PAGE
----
You’re always someone’s bad guy. You might be the most angelic, non-confrontational soul or straight-talking leader-type to most, but to that one person, you are a passive-aggressive shrew. A domineering bully.
Somewhere along the line, E. and I had become each other’s bad guy. I can’t recall how it happened or the specific hurt, but I know the final offence had been something as insignificant as a “stolen” textbook, an overlooked birthday invite. When you’re young, it’s hard to understand another person’s point of view. Your brain is the truth-teller – your perception with all its peculiarities, parental coding and unanalysed misgivings. Give it another 15 years and you’ll (hopefully) realise that every dispute involves two different stories with some element of truth. Give it another 15 years and one of you will message the other out of the blue.
E. and I had once been so close it was intimate. She was nearer to me than my mum or any other friend. We shared our most gruesome secrets – ones no one should have at that age: of a domestic nature, of adults and escalating lies. I spent whole weekends at her house, and then longer as my family dynamic became more fractious and isolating. I can remember the specific smell of her family home and her stale bubblegum breath and the sour milk of her dogs’ fur – a pair of two high-energy boxers that I hated. Inside E.’s house, there was a total feeling of support, that was so all-encompassing and reflected in the way she and her mum treated me, that it felt physically painful in my chest at times. I don’t have the same intensity of recall memory for early crushes or even a first love.
Oddly, when our friendship ended, it didn’t break my heart like similar instances would in my twenties. With T., it was like the end of a passionate romance; mentally tearing down her new best friends on social media like I was eyeing up someone an ex was sleeping with. With D., it felt as confusing and disorientating as being cheated on. The loss of E. hadn’t hurt me like that. When you’re a teen, days are accelerated and experiences are all significant so you don’t have any perspective on what might dominate your memory. Even then, I chalked it all up to us growing apart.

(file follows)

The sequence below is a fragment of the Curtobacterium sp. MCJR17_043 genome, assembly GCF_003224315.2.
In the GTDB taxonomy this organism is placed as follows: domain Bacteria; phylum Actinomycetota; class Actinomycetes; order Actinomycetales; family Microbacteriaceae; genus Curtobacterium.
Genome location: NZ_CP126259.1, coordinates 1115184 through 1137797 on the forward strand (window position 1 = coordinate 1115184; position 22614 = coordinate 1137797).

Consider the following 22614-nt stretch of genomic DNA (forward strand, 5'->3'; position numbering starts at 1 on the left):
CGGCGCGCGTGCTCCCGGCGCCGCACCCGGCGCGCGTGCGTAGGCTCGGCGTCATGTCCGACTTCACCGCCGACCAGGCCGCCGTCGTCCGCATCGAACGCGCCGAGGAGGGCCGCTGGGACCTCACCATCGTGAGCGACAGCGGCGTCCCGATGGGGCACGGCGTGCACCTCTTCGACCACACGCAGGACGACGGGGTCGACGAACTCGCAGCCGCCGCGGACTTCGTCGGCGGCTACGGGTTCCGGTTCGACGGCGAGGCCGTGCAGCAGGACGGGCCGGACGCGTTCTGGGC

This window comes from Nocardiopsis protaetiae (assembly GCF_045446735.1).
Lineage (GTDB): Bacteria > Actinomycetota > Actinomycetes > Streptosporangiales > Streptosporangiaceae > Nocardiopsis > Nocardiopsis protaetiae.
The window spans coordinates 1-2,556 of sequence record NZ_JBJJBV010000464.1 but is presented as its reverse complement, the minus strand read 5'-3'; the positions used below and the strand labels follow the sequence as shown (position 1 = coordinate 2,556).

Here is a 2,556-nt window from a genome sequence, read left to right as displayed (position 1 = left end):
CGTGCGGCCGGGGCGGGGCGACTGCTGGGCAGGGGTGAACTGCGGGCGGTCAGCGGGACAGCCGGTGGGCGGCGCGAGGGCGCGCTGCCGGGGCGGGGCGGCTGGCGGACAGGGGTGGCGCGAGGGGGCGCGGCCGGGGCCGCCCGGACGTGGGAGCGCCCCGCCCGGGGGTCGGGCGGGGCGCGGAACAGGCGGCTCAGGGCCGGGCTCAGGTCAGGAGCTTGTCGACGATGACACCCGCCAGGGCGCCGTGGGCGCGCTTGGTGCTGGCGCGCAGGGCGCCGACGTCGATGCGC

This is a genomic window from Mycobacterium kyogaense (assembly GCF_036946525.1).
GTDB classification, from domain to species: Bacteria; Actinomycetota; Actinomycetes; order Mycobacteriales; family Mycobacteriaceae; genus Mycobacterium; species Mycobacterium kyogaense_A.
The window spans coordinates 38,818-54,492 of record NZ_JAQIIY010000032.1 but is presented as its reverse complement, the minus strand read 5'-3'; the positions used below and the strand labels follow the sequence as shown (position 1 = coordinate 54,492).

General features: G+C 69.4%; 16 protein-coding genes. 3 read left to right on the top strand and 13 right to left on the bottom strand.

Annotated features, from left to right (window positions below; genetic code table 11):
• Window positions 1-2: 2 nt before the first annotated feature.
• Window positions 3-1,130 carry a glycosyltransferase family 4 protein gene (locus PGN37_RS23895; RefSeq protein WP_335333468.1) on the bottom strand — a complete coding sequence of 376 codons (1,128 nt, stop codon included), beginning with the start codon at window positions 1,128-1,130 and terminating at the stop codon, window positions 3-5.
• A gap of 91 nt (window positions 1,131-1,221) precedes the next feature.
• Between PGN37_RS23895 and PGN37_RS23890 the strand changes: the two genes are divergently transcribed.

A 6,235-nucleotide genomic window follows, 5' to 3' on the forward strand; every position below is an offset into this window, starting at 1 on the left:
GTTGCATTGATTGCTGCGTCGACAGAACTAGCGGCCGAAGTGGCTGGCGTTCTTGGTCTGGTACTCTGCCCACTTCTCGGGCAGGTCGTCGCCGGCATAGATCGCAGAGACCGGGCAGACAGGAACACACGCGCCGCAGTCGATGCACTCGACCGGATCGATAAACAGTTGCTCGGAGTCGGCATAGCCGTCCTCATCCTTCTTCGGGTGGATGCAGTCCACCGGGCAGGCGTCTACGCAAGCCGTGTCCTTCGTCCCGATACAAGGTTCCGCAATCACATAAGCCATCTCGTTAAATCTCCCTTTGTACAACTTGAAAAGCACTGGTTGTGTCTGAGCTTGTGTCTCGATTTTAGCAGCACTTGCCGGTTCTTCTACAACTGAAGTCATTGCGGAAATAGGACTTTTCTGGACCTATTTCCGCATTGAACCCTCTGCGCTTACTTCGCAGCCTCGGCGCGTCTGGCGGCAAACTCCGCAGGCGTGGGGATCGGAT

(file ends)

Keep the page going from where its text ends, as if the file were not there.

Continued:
But when E. made contact last year, I was floored. I happened to log into my old Facebook account, and there was a message from her, dated four months prior. I read it over and over. It was like a psychic was channelling a dead loved one, speaking in an eerie blown-out voice. “You all right Hannah,” the voice said. What a weird fucking way to introduce yourself after 15 years – and so her.
I signed into my active Facebook and replied to her. It transpired that her mum had run into my mum, who told her that I’d written a book. Good on me, said E., I was always “shit hot” at English.
In my book, I’d briefly written about how important our friendship had been. Had she, months ago, curiously sought it out and found what I’d written? Might she have been moved (what an arrogant thought!) or just amused? I had wondered while writing it if she’d be angry – annoyed to have little details of our intimacy shared or re-framed or, let’s be real, slightly romanticised. I wrote in there too that I couldn’t remember why we parted ways – a truth – but perhaps she did remember. Maybe when she thought of our friendship, the incident came sharply into view.
I wanted to ask E. if she’d read it, but any morbid interest was rapidly replaced with an expanding sense of love in my chest. As we messaged over the following days, I found out that she was married now. I imagined their wedding, her new home with this guy I didn’t know. She asked more about me – my work, where I lived. I was so happy to learn how our obsessions had carried through to adulthood. Me: writing, books, music. Her: painting, horse riding. I wondered if she still thought of us fondly, and if her new house smelled like her old one.
Within a week, I decided to ask for a phone chat. I wanted to know more, clambering to feel our very same intimacy, one I could prematurely feel rushing back. One more message from her, I thought, and I’d suggest the call. I typed the proposal in the app, ready to go. I started telling friends that we were going to speak on the phone – how nice the way things circle around! I had written something into being! And I imagined where I’d be while on the phone call and the shape of the conversation. Even – how embarrassing – the way we’d end the call with the decision that I had to visit her.
Embarrassing because there were no more replies. A couple of days passed, then almost a week. I looked back at my eager questions typed out. They looked desperate now, forced even. E. was “online” and “active two hours ago” and “online” again, but there would be no reply. No phone call.
I believe we grow out of some people for the better – or if not better, for some forward movement, however uncomfortable or unclear. Should you ever get in touch with these people then, if it’s natural and right to let them go? I suddenly doubted whether anyone had ever “reached out” and sincerely meant to follow through with rekindling a friendship. It’s always a half-arsed affair and I decided I’d never do it again myself. If you did similarly with an ex, at least there was the intention of sex or a chance to do the impossible: rekindle a passion in any sort of real and present way. What was the use of what E. had done? To be kind or remind me of her presence? Or to just feel affirmed in some way? To show that when all’s said, time can heal the hardest first grudge.
And then it really did sink in – that E. never had intended to strike up a conversation, only to make a connection. Long time no speak, hope you’re well, and gone. I still didn’t remember specifics of hows and whys but a feeling crept in: one that said I had been the real bad guy all along.